What’s Environmental, Social & Governance (ESG) investing?
- Posted by Palladium Wealth Partners
- On April 9, 2018
- 0 Comments
When constructing an investment portfolio, inside or outside of superannuation, consideration is given not only to investment fundamentals and your financial situation, goals and objectives, but also any preferences that you may have in terms of what you would like (or not like) to be invested in.
Certainly, an emerging preference over the last few years has been the desire by some investors to align their investment values with their personal values on issues, such as climate change (e.g. carbon emissions) or human rights (e.g. forced labour). This shift may be due in part to our increasing awareness that what we invest in cannot only affect ourselves, but also the wider community, with both positive and negative outcomes.
An example may be an investor’s aversion towards specific industries, sectors, companies, countries or regions linked to things, such as mining, armaments, gambling, tobacco, alcohol or forced labour. In broad terms, this can be categorised as investing with Environmental, Social and Governance (ESG) considerations in mind.
A recent report by the Responsible Investment Association of Australasia has served to highlight that responsible investments (e.g. with core or broad ESG considerations) have more than quadrupled over the past three years to $622 billion in assets under management – this consists of a large array of managed funds that are either invested in shares, property/infrastructure or multi-assets.
Generally speaking, ESG considerations can include issues, such as the following*:
- Climate change, such as carbon emissions, energy efficiency and product carbon footprint.
- Natural resources, such as water stress, biodiversity and land use, and raw material sourcing.
- Pollution and waste, such as toxic emissions and waste, and packaging material and waste.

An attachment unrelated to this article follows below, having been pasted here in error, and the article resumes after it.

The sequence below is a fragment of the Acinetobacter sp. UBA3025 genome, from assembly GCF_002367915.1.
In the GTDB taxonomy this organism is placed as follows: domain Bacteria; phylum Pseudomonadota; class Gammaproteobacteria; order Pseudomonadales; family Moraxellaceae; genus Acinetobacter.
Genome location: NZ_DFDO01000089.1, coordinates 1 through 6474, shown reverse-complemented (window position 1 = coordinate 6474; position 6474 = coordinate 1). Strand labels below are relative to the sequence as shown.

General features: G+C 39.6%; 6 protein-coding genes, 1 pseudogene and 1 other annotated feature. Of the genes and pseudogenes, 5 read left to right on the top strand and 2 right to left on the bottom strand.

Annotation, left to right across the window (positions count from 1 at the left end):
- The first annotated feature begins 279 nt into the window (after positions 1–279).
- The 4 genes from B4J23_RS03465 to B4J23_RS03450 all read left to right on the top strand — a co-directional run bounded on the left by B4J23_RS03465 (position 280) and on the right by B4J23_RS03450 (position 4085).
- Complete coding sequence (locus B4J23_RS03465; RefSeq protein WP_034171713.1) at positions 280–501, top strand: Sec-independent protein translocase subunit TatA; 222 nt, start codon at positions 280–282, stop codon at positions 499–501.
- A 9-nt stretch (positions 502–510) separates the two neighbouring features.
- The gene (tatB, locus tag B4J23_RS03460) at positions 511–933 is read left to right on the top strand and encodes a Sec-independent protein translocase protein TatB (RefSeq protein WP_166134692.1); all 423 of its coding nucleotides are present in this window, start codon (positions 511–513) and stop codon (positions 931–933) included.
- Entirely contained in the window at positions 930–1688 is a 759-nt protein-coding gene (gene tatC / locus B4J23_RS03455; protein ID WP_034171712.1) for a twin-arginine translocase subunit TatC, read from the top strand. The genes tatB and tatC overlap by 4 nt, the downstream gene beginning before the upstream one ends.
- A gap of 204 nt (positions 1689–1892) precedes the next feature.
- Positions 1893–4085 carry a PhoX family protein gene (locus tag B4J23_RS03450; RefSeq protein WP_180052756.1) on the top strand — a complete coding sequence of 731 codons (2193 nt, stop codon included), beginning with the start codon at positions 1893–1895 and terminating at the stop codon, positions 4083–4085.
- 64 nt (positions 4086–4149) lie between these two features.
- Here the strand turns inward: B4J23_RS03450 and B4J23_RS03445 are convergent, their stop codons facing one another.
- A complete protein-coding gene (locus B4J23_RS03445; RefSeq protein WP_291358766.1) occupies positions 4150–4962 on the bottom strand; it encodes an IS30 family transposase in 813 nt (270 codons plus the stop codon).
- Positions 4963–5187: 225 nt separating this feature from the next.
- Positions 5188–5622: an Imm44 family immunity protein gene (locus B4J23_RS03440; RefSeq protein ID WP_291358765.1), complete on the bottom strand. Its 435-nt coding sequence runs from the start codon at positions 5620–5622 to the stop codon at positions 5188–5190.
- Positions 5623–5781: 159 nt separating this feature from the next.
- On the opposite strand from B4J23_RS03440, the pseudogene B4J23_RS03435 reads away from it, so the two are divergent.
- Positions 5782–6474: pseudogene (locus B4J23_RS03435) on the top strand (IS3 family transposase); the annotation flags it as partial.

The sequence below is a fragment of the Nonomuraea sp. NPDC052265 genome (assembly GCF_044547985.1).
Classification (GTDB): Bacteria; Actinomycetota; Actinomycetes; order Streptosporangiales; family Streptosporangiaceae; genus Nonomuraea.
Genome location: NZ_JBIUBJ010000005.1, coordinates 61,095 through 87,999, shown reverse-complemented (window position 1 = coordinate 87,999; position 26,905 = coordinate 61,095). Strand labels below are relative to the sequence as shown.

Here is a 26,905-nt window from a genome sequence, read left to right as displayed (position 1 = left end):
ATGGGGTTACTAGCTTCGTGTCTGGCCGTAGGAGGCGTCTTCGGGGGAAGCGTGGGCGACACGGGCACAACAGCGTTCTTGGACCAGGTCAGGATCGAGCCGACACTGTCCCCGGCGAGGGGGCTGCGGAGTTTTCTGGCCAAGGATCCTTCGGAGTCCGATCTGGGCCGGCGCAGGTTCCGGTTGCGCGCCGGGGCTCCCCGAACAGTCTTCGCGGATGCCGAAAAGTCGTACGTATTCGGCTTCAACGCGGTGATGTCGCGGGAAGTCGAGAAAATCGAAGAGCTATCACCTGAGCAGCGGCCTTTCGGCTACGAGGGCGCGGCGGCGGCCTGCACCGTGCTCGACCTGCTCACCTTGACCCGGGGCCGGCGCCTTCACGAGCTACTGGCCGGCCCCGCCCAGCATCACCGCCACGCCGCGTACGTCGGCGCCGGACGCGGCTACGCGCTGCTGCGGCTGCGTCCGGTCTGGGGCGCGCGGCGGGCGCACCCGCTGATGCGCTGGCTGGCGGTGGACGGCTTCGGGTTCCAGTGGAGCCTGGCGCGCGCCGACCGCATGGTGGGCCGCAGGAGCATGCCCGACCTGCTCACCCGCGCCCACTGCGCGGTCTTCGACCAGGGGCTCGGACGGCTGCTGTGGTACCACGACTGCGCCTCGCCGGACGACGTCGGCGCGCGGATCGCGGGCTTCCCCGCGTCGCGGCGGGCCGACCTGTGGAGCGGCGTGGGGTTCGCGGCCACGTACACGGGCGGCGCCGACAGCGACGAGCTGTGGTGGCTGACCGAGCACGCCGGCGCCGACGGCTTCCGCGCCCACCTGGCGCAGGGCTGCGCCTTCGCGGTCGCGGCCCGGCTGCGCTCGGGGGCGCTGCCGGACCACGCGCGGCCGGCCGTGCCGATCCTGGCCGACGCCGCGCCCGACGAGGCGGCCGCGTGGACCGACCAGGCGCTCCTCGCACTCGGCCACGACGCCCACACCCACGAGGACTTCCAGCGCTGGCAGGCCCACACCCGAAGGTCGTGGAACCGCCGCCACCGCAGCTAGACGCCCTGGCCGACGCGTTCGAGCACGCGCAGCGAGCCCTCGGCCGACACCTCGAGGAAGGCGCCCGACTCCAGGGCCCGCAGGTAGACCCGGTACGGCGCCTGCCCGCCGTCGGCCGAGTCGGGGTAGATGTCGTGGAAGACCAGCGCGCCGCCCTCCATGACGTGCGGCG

- Environmental opportunities, such as renewable energy, green building and clean tech.
- Corporate governance, such as board, pay, ownership and accounting.
- Corporate behaviour, such as business ethics, anti-competitive practices, corruption and instability, and financial system instability.
Of note, has been the move by some ESG-minded managed funds to remove, or consider the removal of, Facebook from their underlying investments due in part to the recent data-privacy scandal involving Cambridge Analytica and 87 million Facebook users. This is despite Facebook being considered a leading company in terms of ESG considerations, such as reducing carbon emissions with renewable-energy investments.
As such, depending on your personal circumstances, in terms of integrating these ESG considerations into investment portfolio construction (and its continued management) this may involve things, such as:
- Investment screening strategies, for example
- Negative screening. A process of systematically excluding industries, sectors, companies, countries or regions that do not meet specifically laid out minimum guidelines surrounding ESG considerations. As in the example used above, this may involve, for example, screening out those linked to things, such as mining, armaments, gambling, tobacco, alcohol or forced labour.
- Positive screening. A process of systematically including industries, sectors, companies, countries or regions that meet specifically laid out minimum guidelines surrounding ESG considerations. This can also include a ‘best in industry/sector’ approach, namely, choosing to invest in a company that exhibits better environmental, social and governance practices than its counterparts.
- Investment ownership strategies, for example
As you can see by the report from the Responsible Investment Association of Australasia, ESG investing is starting to become quite prevalent. To a large extent, it’s a movement that is being influenced by the desire for some investors to align their investment values with their personal values.
They want to focus on achieving their financial goals and objectives within investment fundamental frameworks (e.g. diversification, asset allocation, risk versus return, liquidity etc.), whilst also voicing their opinion and being involved in positive outcomes regarding environmental, social and governance issues.
Consequently, but not limited to this fact, when constructing an investment portfolio consideration is given not only to investment fundamentals and your financial situation, goals and objectives, but also any preferences that you may have in terms of what you would like (or not like) to be invested in.
If there is anything in this article that you would like to discuss, then please do not hesitate to book a time to have a chat with us.
*MSCI. (2015). ESG Ratings Methodology: Executive Summary. MSCI ESG Research.